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subjectively felt by patient / outside observable
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Syndrome
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a group of symptoms and signs that collectively characterizes a particular abnormal condition.
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Asymptomatic or subclinical infections
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may go unnoticed because of the absense of symptoms, even though clinical tests might reveal signs of disease.
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Etiology
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the study of the cause of a disease
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Kochs Postulates
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a series of essential conditions to prove the cause of infectious diseases. Some circumstances can make the use of these postulates difficult or even impossible.
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Pathogenicity
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a microorganisms ability to cause disease
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Virulence
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degree of pathogenicity.
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Virulence Factors affect the relative ability of a pathogen to infect and cuase disease. What are the factors?
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adhesion factors extracellular enzymes toxins antiphagocytic factors
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Toxemia
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the presense of poisons called toxins in the blood
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Exotoxins
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secreted by pathogens into their environment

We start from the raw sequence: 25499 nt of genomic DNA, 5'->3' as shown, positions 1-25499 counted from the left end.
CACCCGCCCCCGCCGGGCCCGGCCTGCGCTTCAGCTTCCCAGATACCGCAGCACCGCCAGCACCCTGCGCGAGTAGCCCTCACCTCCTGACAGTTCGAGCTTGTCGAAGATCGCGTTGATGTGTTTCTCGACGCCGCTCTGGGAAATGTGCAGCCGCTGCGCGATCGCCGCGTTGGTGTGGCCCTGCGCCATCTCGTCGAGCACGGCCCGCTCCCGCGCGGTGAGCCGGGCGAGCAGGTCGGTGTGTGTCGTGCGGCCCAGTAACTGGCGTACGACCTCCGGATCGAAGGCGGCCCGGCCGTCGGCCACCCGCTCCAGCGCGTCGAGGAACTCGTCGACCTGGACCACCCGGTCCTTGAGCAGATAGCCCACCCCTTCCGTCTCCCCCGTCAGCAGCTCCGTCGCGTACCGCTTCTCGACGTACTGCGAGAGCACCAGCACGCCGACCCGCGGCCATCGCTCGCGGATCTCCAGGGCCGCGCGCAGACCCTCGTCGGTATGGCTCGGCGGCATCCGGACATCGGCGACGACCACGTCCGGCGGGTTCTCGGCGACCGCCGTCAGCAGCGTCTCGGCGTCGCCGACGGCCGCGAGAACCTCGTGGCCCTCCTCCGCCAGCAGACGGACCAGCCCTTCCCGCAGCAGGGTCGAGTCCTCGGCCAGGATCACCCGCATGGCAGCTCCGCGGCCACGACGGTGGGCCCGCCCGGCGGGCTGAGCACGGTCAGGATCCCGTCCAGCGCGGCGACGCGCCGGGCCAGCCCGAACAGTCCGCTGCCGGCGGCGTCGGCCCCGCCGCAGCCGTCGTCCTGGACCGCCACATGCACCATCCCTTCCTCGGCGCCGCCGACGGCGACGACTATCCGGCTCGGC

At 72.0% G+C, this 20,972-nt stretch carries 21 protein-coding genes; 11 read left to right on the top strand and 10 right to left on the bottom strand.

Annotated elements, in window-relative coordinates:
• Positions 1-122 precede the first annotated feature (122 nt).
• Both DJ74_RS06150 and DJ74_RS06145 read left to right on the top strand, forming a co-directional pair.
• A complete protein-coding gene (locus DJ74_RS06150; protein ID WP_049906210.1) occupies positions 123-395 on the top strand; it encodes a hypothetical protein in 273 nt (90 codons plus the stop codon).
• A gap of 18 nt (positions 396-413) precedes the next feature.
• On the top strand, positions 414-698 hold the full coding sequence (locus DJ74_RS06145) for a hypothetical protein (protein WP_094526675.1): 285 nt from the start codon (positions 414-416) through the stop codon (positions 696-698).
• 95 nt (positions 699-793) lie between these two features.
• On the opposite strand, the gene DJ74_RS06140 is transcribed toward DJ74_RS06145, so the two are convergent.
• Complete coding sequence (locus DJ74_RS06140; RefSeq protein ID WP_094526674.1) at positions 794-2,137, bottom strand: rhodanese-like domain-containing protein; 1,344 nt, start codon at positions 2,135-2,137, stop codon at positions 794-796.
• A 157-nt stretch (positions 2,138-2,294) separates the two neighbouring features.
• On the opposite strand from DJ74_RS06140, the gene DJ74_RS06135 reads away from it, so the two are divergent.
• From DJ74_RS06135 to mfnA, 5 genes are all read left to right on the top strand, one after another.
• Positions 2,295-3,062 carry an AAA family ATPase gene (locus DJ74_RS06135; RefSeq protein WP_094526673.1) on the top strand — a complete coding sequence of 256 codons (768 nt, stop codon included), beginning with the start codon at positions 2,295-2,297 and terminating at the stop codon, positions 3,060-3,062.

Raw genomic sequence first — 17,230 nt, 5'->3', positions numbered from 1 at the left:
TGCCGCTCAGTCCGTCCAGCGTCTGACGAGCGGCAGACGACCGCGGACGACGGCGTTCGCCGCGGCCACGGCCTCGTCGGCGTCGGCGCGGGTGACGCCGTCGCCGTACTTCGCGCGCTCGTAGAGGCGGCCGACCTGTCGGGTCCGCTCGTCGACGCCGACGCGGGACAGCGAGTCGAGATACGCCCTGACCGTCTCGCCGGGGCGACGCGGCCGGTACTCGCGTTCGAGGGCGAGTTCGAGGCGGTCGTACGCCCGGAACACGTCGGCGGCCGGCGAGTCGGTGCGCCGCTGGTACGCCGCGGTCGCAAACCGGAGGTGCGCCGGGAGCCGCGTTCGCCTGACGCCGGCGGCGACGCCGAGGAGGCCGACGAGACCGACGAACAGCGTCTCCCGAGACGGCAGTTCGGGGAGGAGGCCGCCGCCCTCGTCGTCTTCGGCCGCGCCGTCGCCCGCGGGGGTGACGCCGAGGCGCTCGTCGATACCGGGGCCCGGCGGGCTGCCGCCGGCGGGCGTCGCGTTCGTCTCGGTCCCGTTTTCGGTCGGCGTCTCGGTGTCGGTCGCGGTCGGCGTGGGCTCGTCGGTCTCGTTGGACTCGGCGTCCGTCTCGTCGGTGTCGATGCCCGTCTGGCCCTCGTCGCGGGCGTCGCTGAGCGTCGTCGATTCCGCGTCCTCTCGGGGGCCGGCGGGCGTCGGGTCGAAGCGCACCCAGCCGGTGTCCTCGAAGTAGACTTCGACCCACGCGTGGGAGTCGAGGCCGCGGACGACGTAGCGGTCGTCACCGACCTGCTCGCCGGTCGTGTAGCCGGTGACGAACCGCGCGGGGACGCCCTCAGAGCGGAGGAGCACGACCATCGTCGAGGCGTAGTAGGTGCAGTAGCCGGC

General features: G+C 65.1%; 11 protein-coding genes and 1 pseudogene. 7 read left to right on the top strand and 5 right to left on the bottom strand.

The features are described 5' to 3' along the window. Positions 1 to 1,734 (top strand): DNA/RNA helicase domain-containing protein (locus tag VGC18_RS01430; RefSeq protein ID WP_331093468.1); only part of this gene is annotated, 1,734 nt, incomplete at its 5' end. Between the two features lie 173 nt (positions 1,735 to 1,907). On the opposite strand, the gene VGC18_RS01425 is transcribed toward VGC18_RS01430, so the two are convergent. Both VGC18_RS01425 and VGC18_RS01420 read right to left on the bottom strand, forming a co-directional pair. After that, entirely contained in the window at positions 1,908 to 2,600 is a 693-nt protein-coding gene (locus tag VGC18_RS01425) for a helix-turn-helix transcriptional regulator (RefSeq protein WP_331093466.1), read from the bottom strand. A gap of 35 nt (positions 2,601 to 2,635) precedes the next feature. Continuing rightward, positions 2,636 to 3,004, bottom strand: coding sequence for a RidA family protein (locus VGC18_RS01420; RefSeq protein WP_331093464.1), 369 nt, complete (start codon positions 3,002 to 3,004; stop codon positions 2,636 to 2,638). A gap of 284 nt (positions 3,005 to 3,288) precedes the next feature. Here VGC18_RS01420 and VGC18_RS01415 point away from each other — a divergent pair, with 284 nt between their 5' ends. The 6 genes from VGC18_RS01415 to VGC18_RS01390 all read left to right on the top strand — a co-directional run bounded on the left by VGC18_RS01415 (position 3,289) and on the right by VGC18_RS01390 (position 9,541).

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Endotoxins (lipid A)
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released from the cell wall of dead and dying Gram-negative bacteria and can cause fatal effects.
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Antitoxins
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antibodies the host forms against toxins
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Disease Process (stages of infectious diseases)
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incubation period prodromal period illness decline convalescence
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Portals of Exit
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(ex nose, mouth, and urethra) allow pathogens to leave the body and are of interest in studying the spread of disease.
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Direct Contact transmission
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person-to-person spread by bodily contact.
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Indirect Contact Transmission
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When pathogens are transmitted via inanimate objects (fomites)
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Doplet Transmission
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pathogens travel in droplets of mucus less than 1 meter to a new host as a result of speaking, coughing, or sneezing.